OBJECTIVE: Longitudinal survey data from a number of countries confirm that the number of overweight children continues to increase at alarming rates, and even developing countries are experiencing a rise in their overweight population. There is ample consensus that prevention strategies are essential to turn the tide of the obesity epidemic, and yet there are still relatively few proven prevention approaches for children. This paper briefly discusses some of the common features of childhood obesity prevention programs, focusing on the experience in the US and Canada.APPROACH: Most prevention programs include at least one of the following components: dietary changes, physical activity, behavior and social modifications, and family participation. School-based prevention programs may also include elements related to the school environment and personnel. Primary prevention programs cannot usually restrict caloric intake, but may effectively reduce the energy intake by reducing the energy density of foods, increasing offering of fresh fruits and vegetables, using low-calorie versions of products, and reducing offering of energy-dense food items. Physical activity interventions have recently focused more on reducing inactive time, particularly television viewing. Results from recent studies have reported success in reducing excess weight gain in preadolescents by restricting TV viewing.SUMMARY: Integrating all the activities of a multi-component prevention intervention, and delivering and sustaining it in different environments, continues to be a major challenge for health professionals as well as for parents, educators, and children themselves. Still, encouraging progress has been made in several areas, and the increased awareness of the problem of childhood obesity by all concerned will continue to foster our efforts in this area.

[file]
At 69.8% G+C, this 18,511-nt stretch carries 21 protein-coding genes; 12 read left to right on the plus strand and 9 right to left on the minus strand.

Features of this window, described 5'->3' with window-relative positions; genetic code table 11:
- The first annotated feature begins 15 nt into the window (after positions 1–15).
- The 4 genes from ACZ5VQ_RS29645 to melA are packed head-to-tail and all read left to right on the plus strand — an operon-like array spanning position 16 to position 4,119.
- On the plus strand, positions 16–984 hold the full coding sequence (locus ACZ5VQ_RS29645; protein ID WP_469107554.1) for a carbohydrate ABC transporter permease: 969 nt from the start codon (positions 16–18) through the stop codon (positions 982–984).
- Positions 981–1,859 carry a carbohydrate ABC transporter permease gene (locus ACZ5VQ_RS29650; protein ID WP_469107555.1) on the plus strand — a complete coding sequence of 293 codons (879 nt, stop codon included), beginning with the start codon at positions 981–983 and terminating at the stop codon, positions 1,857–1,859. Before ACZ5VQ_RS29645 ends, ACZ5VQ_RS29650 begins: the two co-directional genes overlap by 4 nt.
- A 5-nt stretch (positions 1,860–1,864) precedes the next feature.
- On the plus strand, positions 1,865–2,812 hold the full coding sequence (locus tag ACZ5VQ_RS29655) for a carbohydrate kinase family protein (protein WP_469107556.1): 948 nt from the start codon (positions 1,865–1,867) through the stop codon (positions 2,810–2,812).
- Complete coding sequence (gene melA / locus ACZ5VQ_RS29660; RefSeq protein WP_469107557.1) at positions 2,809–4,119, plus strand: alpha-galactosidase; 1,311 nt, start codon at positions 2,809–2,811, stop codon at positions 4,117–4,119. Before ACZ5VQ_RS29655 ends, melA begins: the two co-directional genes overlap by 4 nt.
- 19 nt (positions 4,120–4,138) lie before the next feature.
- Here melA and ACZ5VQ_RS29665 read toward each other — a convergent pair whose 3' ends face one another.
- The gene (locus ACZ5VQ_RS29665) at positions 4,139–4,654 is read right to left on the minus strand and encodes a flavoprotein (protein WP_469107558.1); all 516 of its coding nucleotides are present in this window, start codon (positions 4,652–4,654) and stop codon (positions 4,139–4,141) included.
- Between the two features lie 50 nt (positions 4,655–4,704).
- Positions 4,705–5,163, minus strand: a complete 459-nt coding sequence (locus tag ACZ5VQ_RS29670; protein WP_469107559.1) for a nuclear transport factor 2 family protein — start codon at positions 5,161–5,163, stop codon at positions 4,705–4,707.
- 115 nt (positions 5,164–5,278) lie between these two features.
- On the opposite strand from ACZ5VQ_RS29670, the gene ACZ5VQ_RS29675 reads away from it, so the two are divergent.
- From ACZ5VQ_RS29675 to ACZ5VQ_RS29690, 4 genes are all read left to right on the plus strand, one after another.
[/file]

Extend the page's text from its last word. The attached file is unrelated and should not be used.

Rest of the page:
- Prevention programs
ASJC Scopus subject areas
- Medicine (miscellaneous)
- Endocrinology, Diabetes and Metabolism
- Nutrition and Dietetics